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     Apr 6, 2005
North Korea: Market forces have female faces
By Andrei Lankov

SEOUL - A defector from the North, a typical tough Korean auntie with trademark permed hair, smiled when asked about "men's role" in North Korean families: "Well, in 1997-98 men became useless. They went to their jobs, but there was nothing to be done there, so they came back. Meanwhile their wives went to distant places to trade and kept families going."

Indeed, the sudden increase in the economic strength and status of women is one of manifold changes that have taken place North Korea over the past 10 or 15 years. The old Stalinist society is dead. It has died a slow but natural death over the past decade and, in spite of Pyongyang's frequent and loud protestation to the contrary, capitalism has been reborn in North Korea. The old socialist state-managed economy of steel mills and coal mines hardly functions at all, and the ongoing economic activity is largely private in nature.

But the new North Korean capitalism of dirty marketplaces, charcoal trucks and badly dressed vendors with huge sacks of merchandise on their backs demonstrates one surprising feature: it has a distinctly female face. Women are over-represented among the leaders of the growing post-Stalinist economy - a least on the lower level, among the market traders and small-time entrepreneurs.

This partially reflects a growth pattern of North Korean neo-capitalism. Unlike the restoration of capitalism in the former Soviet Union or China, the "post-socialist capitalism" of North Korea is not an affair planned and encouraged by people from the top tiers of the late communist hierarchy. Rather, it is capitalism from below, which grows in spite of government's attempts to reverse the process and turn the clock back.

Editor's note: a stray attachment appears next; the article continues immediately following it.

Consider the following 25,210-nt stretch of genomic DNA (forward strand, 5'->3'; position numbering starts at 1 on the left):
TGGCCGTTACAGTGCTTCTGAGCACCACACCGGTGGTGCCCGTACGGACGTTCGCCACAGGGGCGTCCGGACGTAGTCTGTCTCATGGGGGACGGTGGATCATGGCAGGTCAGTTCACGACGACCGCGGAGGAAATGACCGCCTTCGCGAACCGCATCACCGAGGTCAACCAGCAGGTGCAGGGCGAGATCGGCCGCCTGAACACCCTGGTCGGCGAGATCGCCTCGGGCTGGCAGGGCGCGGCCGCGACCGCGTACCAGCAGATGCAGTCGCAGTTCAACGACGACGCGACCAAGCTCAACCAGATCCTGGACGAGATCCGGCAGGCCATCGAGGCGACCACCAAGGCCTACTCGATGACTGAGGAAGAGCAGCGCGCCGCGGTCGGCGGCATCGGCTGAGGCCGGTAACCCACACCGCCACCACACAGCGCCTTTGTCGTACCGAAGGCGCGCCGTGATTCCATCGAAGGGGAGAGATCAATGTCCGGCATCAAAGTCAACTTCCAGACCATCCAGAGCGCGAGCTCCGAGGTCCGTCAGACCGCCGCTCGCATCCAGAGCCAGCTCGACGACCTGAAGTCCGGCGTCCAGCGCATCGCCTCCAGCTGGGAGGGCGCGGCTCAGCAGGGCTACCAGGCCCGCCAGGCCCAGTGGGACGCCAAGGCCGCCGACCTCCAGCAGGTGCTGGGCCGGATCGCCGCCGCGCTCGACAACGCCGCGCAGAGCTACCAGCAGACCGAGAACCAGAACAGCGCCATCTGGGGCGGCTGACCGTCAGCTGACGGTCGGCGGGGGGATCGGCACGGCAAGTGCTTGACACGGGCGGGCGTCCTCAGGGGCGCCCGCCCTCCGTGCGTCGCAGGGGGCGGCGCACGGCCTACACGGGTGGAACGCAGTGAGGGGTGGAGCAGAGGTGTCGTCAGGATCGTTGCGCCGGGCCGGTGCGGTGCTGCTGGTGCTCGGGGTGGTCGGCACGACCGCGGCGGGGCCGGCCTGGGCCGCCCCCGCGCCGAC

Until around 1990, the markets and private trade of all kinds played a very moderate role in North Korean society. Most people were content with what they were officially allocated through the elaborate public distribution system, and did not want to look for more opportunities. The government also did its best to suppress the capitalist spirit. The rations were not too generous, but still sufficient for survival.

And then things began to fall apart. The collapse of the Union of Soviet Socialist Republics brought a sudden end to the flow of the Soviet aid (which was, incidentally, happily accepted but never publicly admitted by the North Korean side). This triggered an implosion of the North Korean economy. In the early 1990s people discovered that the rations were not enough for survival, and thus something had to be done. In a matter of years acute shortages of food developed into a large-scale famine, and in 1994-96 the public distribution system ceased to function in most parts of the country.